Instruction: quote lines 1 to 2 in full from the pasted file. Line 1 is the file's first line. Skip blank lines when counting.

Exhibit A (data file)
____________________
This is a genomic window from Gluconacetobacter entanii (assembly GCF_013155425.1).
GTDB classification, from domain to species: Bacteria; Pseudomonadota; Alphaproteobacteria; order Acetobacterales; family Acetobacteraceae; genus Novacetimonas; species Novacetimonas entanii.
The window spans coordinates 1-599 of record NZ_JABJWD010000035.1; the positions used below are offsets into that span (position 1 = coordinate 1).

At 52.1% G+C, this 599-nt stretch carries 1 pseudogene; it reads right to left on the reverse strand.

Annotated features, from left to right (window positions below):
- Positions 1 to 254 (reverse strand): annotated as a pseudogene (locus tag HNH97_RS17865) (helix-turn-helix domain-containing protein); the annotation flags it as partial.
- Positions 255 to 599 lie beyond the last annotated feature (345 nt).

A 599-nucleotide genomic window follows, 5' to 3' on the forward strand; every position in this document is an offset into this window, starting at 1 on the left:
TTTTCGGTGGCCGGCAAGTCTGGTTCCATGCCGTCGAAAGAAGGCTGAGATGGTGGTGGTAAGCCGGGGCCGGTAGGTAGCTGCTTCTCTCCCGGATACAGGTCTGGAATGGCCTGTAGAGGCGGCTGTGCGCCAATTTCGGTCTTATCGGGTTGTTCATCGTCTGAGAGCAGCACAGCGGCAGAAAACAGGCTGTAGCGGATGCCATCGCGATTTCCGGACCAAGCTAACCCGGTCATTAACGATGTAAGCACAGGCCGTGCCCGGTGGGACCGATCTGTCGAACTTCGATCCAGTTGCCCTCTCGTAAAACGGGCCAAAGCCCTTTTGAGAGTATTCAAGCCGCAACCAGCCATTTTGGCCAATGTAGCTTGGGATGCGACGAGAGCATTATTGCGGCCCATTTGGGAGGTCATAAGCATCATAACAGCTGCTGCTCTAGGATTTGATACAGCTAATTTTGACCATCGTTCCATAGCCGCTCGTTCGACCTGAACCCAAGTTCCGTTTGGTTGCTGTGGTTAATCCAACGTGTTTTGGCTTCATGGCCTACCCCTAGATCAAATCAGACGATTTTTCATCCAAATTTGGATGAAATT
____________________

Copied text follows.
This is a genomic window from Gluconacetobacter entanii (assembly GCF_013155425.1).
GTDB classification, from domain to species: Bacteria; Pseudomonadota; Alphaproteobacteria; order Acetobacterales; family Acetobacteraceae; genus Novacetimonas; species Novacetimonas entanii.